Unknown Key-Share Attacks on Uses of TLS with the Session Description Protocol (SDP)
RFC 8844

Document Type RFC - Proposed Standard (January 2021; No errata)
Updates RFC 8122
Authors Martin Thomson  , Eric Rescorla 
Last updated 2021-01-18
Replaces draft-thomson-mmusic-sdp-uks
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Internet Engineering Task Force (IETF)                        M. Thomson
Request for Comments: 8844                                   E. Rescorla
Updates: 8122                                                    Mozilla
Category: Standards Track                                   January 2021
ISSN: 2070-1721

 Unknown Key-Share Attacks on Uses of TLS with the Session Description
                             Protocol (SDP)


   This document describes unknown key-share attacks on the use of
   Datagram Transport Layer Security for the Secure Real-Time Transport
   Protocol (DTLS-SRTP).  Similar attacks are described on the use of
   DTLS-SRTP with the identity bindings used in Web Real-Time
   Communications (WebRTC) and SIP identity.  These attacks are
   difficult to mount, but they cause a victim to be misled about the
   identity of a communicating peer.  This document defines mitigation
   techniques that implementations of RFC 8122 are encouraged to deploy.

Status of This Memo

   This is an Internet Standards Track document.

   This document is a product of the Internet Engineering Task Force
   (IETF).  It represents the consensus of the IETF community.  It has
   received public review and has been approved for publication by the
   Internet Engineering Steering Group (IESG).  Further information on
   Internet Standards is available in Section 2 of RFC 7841.

   Information about the current status of this document, any errata,
   and how to provide feedback on it may be obtained at

Copyright Notice

   Copyright (c) 2021 IETF Trust and the persons identified as the
   document authors.  All rights reserved.

   This document is subject to BCP 78 and the IETF Trust's Legal
   Provisions Relating to IETF Documents
   (https://trustee.ietf.org/license-info) in effect on the date of
   publication of this document.  Please review these documents
   carefully, as they describe your rights and restrictions with respect
   to this document.  Code Components extracted from this document must
   include Simplified BSD License text as described in Section 4.e of
   the Trust Legal Provisions and are provided without warranty as
   described in the Simplified BSD License.

Table of Contents

   1.  Introduction
   2.  Unknown Key-Share Attack
     2.1.  Limits on Attack Feasibility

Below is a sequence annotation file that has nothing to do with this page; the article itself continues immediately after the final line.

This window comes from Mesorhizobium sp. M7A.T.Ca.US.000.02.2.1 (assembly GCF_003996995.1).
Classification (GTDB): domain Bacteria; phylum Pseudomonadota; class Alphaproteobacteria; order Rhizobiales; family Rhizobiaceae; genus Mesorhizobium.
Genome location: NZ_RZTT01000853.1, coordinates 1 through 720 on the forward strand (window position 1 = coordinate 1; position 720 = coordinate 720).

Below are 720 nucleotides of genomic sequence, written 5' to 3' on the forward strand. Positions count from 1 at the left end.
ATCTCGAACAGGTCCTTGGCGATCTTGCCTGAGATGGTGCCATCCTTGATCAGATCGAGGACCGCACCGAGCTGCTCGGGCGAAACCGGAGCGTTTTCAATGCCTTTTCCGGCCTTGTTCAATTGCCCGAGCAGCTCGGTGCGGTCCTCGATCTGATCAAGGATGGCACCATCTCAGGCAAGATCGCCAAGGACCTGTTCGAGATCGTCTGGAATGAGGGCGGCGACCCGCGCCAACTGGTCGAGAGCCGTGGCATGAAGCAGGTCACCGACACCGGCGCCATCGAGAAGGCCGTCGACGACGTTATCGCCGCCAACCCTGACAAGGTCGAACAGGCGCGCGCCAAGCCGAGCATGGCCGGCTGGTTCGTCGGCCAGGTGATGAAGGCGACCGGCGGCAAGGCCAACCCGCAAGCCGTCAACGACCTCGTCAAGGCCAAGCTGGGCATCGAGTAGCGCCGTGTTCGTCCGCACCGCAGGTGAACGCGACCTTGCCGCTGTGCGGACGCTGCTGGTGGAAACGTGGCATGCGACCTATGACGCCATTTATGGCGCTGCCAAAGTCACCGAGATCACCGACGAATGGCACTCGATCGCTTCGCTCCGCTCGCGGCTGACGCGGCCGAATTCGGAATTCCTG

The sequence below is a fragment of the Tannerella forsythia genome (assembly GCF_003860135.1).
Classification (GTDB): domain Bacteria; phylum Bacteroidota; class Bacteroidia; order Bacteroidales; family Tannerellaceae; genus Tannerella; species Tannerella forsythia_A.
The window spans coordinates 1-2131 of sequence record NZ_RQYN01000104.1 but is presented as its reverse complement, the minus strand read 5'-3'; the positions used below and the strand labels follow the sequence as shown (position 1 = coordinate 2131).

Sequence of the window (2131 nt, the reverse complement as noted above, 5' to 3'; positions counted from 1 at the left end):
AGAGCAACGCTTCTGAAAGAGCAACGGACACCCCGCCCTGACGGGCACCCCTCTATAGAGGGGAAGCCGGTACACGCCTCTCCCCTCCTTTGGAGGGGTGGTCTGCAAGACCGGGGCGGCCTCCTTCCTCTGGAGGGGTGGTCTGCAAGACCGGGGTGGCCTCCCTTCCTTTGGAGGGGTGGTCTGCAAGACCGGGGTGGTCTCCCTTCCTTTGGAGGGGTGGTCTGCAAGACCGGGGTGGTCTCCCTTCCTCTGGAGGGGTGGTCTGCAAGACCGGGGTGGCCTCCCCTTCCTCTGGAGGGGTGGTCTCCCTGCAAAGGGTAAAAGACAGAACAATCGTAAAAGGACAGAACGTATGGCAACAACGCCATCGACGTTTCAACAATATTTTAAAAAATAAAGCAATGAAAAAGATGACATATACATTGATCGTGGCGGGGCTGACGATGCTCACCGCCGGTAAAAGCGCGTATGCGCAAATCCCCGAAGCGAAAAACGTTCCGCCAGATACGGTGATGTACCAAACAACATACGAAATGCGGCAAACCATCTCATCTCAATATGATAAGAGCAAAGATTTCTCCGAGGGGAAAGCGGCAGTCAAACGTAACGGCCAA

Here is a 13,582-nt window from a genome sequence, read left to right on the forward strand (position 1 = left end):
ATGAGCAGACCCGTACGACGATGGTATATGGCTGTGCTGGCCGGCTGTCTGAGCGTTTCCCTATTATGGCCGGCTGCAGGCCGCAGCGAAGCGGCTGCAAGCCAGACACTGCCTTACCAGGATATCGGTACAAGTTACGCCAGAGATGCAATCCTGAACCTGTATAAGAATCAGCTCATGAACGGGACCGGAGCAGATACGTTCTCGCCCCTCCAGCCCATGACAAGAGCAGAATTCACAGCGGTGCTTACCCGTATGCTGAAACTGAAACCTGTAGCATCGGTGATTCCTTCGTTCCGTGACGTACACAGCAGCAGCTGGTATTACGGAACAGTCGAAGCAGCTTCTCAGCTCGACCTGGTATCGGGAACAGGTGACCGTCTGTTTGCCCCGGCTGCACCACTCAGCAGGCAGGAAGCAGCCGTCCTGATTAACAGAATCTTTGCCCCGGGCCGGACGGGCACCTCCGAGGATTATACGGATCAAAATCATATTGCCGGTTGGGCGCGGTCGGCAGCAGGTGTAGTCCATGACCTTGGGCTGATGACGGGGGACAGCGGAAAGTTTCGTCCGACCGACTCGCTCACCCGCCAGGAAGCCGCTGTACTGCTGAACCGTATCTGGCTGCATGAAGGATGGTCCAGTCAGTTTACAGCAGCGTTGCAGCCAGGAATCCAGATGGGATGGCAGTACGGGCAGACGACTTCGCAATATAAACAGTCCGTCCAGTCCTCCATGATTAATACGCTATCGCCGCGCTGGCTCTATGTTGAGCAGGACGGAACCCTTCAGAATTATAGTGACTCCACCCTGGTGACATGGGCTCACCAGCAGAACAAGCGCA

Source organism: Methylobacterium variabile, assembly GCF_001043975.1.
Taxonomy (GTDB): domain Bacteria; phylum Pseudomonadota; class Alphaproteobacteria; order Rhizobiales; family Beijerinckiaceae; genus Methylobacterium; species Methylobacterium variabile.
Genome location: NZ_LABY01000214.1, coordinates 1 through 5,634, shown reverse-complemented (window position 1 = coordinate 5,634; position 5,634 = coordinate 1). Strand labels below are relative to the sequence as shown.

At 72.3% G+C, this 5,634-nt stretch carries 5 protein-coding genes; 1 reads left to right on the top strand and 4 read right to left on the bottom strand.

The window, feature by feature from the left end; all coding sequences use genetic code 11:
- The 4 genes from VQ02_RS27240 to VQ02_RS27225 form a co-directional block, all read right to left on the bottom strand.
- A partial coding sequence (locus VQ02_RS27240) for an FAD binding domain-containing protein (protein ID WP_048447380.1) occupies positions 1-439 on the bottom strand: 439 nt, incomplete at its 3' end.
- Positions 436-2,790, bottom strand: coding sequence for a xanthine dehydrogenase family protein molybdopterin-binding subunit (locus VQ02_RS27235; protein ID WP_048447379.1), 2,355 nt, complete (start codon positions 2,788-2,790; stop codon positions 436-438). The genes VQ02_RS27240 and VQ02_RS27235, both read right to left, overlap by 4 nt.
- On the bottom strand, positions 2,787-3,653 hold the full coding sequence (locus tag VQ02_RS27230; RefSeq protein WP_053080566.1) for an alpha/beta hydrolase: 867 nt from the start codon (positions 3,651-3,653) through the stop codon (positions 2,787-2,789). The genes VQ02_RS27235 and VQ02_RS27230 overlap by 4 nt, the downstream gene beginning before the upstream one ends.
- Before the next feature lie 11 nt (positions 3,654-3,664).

2.2.  Interactions with Key Continuity
     2.3.  Third-Party Call Control
   3.  Unknown Key-Share Attack with Identity Bindings
     3.1.  Example
     3.2.  The "external_id_hash" TLS Extension
       3.2.1.  Calculating "external_id_hash" for WebRTC Identity
       3.2.2.  Calculating external_id_hash for PASSporT
   4.  Unknown Key-Share Attack with Fingerprints
     4.1.  Example
     4.2.  Unique Session Identity Solution
     4.3.  The external_session_id TLS Extension
   5.  Session Concatenation
   6.  Security Considerations
   7.  IANA Considerations
   8.  References
     8.1.  Normative References
     8.2.  Informative References
   Authors' Addresses

1.  Introduction

   The use of Transport Layer Security (TLS) [TLS13] with the Session
   Description Protocol (SDP) [SDP] is defined in [FINGERPRINT].
   Further use with Datagram Transport Layer Security (DTLS) [DTLS] and
   the Secure Real-time Transport Protocol (SRTP) [SRTP] is defined as

   In these specifications, key agreement is performed using TLS or
   DTLS, with authentication being tied back to the session description
   (or SDP) through the use of certificate fingerprints.  Communication
   peers check that a hash, or fingerprint, provided in the SDP matches
   the certificate that is used in the TLS or DTLS handshake.

   WebRTC identity (see Section 7 of [WEBRTC-SEC]) and SIP identity
   [SIP-ID] both provide a mechanism that binds an external identity to
   the certificate fingerprints from a session description.  However,
   this binding is not integrity protected and is therefore vulnerable
   to an identity misbinding attack, also known as an unknown key-share
   (UKS) attack, where the attacker binds their identity to the
   fingerprint of another entity.  A successful attack leads to the
   creation of sessions where peers are confused about the identity of
   the participants.

   This document describes a TLS extension that can be used in
   combination with these identity bindings to prevent this attack.

   A similar attack is possible with the use of certificate fingerprints
   alone.  Though attacks in this setting are likely infeasible in
   existing deployments due to the narrow preconditions (see
   Section 2.1), this document also describes mitigations for this

   The mechanisms defined in this document are intended to strengthen
   the protocol by preventing the use of unknown key-share attacks in
   combination with other protocol or implementation vulnerabilities.
   RFC 8122 [FINGERPRINT] is updated by this document to recommend the
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